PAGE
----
The National Consortium for Credentialing of Health and Wellness Coaches (NCCHWC):
"Health and wellness coaches are professionals from diverse backgrounds and education who work with individuals and groups in a client-centered process to facilitate and empower the client to achieve self-determined goals related to health and wellness. Successful coaching takes place when coaches apply clearly defined knowledge and skills so that clients mobilize internal strengths and external resources for sustainable change."
Literature Review (Global Advances in Health and Medicine, Vol. 2, Number 4, July 2013, Ruth Q. Wolever et. al.) defines Health and Wellness Coaching as:
"A patient-centered approach wherein patients at least partially determine their goals, use self-discovery or active learning processes together with content education to work toward their goals, and self-monitor behaviors to increase accountability, all within the context of an interpersonal relationship with a coach. The coach is a healthcare professional trained in behavior change theory, motivational strategies, and communication techniques, which are used to assist patients to develop intrinsic motivation and obtain skills to create sustainable change for improved health and well-being."
Health and Wellness Coaching must have training in an model that:
How Coaching Works:
Health and wellness coaches work with clients to improve their health, vitality, and well-being by engaging in behaviors that have been proven to improve health and prevent disease including weight loss, fitness, nutrition, stress coping, sleep, mind-body and positive psychology interventions. The outcome of health and wellness coaching is expanded capacity for lifestyle change and sustainable lifestyle change. Many people struggle with something that is damaging their well-being -- e.g. uncontrolled stress, excess weight, life balance, low energy, poor fitness, inadequate levels of positive emotions, or a medical condition. They find it difficult to engage, day in day out, in investing in their health and well-being in order to foster vitality and avoid a preventable illness.
While some people are what behavioral psychologists call “pre-contemplators” – either in denial or at rock bottom confidence levels around lifestyle change, most people can be described as “contemplators.” They frequently think about living healthier lifestyles and weigh up the pros and cons for change. Good intentions and earnest attempts abound. What fails is the implementation - people lack lifestyle and psychological knowledge, skills, capacities, processes, tools, mindsets, and support leading to autonomous, lasting lifestyle change.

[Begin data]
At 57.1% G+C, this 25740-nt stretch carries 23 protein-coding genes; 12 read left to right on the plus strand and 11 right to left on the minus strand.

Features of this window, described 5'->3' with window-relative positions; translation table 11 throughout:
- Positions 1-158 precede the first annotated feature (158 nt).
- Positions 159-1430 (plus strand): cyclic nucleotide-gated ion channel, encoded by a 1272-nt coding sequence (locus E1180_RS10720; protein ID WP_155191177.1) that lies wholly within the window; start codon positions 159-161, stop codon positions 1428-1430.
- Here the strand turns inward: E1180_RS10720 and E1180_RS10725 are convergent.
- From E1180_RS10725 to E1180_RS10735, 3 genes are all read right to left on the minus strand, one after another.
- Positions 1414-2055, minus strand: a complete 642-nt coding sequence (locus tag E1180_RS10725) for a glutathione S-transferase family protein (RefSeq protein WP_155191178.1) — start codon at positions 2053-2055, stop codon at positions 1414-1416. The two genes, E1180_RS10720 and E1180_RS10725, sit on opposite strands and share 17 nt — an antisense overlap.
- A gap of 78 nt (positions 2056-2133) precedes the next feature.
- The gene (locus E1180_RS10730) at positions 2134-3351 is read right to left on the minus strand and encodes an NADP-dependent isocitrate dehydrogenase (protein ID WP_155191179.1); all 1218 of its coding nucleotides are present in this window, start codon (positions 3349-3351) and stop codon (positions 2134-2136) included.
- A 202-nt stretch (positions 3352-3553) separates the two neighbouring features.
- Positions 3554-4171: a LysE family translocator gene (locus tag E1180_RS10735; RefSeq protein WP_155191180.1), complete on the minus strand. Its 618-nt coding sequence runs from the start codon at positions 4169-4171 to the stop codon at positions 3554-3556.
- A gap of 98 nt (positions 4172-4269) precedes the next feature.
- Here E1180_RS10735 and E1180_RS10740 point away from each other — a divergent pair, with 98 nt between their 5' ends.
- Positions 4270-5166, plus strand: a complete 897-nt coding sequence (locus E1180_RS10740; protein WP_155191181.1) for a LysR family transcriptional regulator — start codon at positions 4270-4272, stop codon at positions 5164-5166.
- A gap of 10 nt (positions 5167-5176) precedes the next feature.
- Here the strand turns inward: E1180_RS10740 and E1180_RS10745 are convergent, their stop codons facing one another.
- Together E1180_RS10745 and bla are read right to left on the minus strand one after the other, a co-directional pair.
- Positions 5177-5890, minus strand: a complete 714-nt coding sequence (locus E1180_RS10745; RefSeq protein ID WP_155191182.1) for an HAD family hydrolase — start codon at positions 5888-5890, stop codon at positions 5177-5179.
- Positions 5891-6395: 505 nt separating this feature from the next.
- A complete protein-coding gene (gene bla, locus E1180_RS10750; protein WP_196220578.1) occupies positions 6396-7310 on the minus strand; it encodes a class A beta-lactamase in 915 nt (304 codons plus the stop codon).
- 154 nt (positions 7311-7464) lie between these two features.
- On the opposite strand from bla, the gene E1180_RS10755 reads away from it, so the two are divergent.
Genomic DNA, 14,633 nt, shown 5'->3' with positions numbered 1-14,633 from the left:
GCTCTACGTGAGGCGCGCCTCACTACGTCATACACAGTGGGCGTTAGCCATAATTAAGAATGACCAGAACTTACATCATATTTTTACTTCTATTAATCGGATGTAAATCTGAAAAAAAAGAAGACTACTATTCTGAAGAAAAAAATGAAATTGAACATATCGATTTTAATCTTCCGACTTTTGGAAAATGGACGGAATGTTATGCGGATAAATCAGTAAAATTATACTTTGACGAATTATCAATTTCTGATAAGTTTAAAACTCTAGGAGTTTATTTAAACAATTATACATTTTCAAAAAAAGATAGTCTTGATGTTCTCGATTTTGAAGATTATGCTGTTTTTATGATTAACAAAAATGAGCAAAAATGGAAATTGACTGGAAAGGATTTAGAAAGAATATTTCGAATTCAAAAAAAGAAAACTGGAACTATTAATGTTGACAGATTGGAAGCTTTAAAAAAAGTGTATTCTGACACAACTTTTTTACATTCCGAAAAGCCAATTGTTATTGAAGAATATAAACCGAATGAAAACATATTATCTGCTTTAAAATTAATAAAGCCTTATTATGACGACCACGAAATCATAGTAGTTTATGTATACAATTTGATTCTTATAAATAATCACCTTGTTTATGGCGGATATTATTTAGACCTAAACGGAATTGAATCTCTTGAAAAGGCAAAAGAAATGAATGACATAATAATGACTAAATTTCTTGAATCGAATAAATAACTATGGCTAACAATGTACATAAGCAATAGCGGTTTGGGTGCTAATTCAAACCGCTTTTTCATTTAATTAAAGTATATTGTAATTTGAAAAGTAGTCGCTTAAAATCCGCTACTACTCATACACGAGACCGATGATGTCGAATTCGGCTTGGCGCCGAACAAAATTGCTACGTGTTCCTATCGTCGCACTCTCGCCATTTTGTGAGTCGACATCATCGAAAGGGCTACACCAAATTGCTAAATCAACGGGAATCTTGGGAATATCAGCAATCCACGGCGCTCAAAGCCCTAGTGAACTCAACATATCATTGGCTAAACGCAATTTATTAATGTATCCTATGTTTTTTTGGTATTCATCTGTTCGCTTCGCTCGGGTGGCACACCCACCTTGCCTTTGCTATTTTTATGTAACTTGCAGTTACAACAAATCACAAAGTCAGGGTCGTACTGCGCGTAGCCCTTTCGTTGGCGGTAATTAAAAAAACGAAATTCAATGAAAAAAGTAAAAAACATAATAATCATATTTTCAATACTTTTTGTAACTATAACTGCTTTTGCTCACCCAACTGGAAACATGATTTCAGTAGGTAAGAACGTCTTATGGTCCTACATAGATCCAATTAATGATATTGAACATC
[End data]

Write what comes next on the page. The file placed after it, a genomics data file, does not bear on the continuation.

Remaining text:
Coaches help people overcome the struggle, and build resources such as self-empathy, self-motivation, self-awareness, mindfulness, new insights and perspectives, confidence, optimism, and resilience, and make changes that last. Their new lifestyles become embedded into who they are.
Serving as wellness role models
Enabling a holistic and personalized integration of multiple lifestyle areas
Facilitating the gain of lifestyle knowledge and skills just in time
Facilitating the building of psychological resources that enable lasting change
Facilitating a process of change
Connecting to other resources and professional experts as needed or desired
Standards for qualifications, training, and certification, as well as the distinction between health coaches and wellness coaches are needed and a priority for this emerging profession.
A PPT presentation presented at the 24th Harvard Medical School obesity conference held in June 2010 introduces four coaching mechanisms of action that are responsible for positive outcomes. The mechanisms are listed below along with core coaching competencies of health and wellness coaches
Delivering a growth-promoting relationship:
Build rapport, trust, and connection through deep listening and empathy.
Create coaching presence that demonstrates affirmation, authenticity, courage, humor, and zest.
Maintain a coaching mindset of partner and ally, not top-down expert or treatment provider, in order to build autonomy and personal responsibility.
Generate new thinking, insights, perspectives, and mindsets through open and appreciative inquiry and reflections.
Develop self-motivation including clarifying higher purpose for optimal wellness.
Increase hope and optimism via a vision and realistic plan of lifestyle behavior improvement
Developing the capacity to change:
Increase self-efficacy around sustainable lifestyle change.
Generate positive emotions, resilience, and capacity to change.
Facilitating a process of change:
Facilitate a stepwise change process, including methods for experimenting with new behaviors, and tracking outcomes and the adoption of new behaviors.
Strategize through barriers and navigate through challenges to change, harvesting the lessons and bouncing back quickly from setbacks.
The IOC is a global community of coaches.
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